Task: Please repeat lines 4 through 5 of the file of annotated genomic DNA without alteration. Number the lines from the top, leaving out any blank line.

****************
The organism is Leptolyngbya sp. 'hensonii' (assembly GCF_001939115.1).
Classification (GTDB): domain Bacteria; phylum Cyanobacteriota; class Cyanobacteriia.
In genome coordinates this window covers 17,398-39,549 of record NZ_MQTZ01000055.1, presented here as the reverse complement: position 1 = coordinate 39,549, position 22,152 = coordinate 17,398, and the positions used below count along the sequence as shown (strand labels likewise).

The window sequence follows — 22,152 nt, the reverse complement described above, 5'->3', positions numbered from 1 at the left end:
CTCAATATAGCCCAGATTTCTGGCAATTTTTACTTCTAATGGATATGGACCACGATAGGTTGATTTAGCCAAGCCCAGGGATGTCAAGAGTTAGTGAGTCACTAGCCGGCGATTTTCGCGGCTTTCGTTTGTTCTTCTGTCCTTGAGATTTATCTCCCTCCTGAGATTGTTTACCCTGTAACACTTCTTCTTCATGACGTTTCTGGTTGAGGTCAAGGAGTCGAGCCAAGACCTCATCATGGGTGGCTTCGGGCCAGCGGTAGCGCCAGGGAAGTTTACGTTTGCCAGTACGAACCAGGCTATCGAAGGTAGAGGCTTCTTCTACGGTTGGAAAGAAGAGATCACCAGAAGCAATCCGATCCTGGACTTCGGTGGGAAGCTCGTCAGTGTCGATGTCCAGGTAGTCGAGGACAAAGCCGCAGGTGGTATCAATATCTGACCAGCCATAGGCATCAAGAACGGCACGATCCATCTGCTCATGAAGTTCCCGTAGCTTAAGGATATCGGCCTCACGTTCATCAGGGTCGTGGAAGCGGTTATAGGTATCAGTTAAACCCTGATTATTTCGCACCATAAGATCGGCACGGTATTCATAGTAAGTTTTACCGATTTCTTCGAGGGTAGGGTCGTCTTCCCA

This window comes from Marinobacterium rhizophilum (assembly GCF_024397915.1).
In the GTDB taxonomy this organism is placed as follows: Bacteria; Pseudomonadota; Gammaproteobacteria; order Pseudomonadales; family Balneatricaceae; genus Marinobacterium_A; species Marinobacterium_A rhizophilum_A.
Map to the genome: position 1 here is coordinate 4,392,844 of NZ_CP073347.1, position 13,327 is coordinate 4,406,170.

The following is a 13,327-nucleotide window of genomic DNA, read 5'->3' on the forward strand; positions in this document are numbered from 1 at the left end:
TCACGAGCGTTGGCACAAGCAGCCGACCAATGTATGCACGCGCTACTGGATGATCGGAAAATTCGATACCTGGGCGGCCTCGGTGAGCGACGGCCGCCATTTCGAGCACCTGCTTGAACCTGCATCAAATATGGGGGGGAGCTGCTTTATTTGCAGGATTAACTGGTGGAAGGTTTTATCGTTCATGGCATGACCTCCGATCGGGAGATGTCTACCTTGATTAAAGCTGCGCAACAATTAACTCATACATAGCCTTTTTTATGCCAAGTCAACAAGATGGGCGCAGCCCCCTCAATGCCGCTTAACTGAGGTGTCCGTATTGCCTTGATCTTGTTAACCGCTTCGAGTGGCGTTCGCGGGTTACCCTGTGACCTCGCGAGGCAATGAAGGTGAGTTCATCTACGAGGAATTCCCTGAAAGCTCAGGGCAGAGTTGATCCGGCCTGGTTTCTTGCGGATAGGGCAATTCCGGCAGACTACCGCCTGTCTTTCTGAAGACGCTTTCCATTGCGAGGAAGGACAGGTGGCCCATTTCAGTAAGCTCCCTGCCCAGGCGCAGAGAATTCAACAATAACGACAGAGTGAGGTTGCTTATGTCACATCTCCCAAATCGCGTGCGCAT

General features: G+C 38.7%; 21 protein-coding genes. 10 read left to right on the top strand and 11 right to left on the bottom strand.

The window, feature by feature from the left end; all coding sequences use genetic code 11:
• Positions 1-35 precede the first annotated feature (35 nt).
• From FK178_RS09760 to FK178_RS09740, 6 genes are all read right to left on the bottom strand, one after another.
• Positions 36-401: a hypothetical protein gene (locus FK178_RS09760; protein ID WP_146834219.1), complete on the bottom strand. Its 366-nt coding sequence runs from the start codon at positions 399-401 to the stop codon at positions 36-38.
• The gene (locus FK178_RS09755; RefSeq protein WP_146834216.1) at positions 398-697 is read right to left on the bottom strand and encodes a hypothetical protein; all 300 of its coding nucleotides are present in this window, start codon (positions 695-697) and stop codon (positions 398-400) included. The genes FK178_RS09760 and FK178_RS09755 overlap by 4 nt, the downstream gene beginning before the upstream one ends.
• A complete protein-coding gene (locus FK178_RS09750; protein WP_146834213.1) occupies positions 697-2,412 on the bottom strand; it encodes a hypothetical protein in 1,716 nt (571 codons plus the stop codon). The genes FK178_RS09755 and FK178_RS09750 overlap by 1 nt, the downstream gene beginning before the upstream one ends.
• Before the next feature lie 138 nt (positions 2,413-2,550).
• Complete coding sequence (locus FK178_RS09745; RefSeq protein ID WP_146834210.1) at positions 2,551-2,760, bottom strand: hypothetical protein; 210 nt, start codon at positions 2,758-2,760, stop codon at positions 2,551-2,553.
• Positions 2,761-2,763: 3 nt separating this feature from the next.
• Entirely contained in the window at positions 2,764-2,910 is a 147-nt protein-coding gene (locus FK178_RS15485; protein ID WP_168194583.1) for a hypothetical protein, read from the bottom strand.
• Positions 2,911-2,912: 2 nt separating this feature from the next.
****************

The window sequence follows — 22,152 nt, the reverse complement described above, 5'->3', positions numbered from 1 at the left end:
CTCAATATAGCCCAGATTTCTGGCAATTTTTACTTCTAATGGATATGGACCACGATAGGTTGATTTAGCCAAGCCCAGGGATGTCAAGAGTTAGTGAGTCACTAGCCGGCGATTTTCGCGGCTTTCGTTTGTTCTTCTGTCCTTGAGATTTATCTCCCTCCTGAGATTGTTTACCCTGTAACACTTCTTCTTCATGACGTTTCTGGTTGAGGTCAAGGAGTCGAGCCAAGACCTCATCATGGGTGGCTTCGGGCCAGCGGTAGCGCCAGGGAAGTTTACGTTTGCCAGTACGAACCAGGCTATCGAAGGTAGAGGCTTCTTCTACGGTTGGAAAGAAGAGATCACCAGAAGCAATCCGATCCTGGACTTCGGTGGGAAGCTCGTCAGTGTCGATGTCCAGGTAGTCGAGGACAAAGCCGCAGGTGGTATCAATATCTGACCAGCCATAGGCATCAAGAACGGCACGATCCATCTGCTCATGAAGTTCCCGTAGCTTAAGGATATCGGCCTCACGTTCATCAGGGTCGTGGAAGCGGTTATAGGTATCAGTTAAACCCTGATTATTTCGCACCATAAGATCGGCACGGTATTCATAGTAAGTTTTACCGATTTCTTCGAGGGTAGGGTCGTCTTCCCA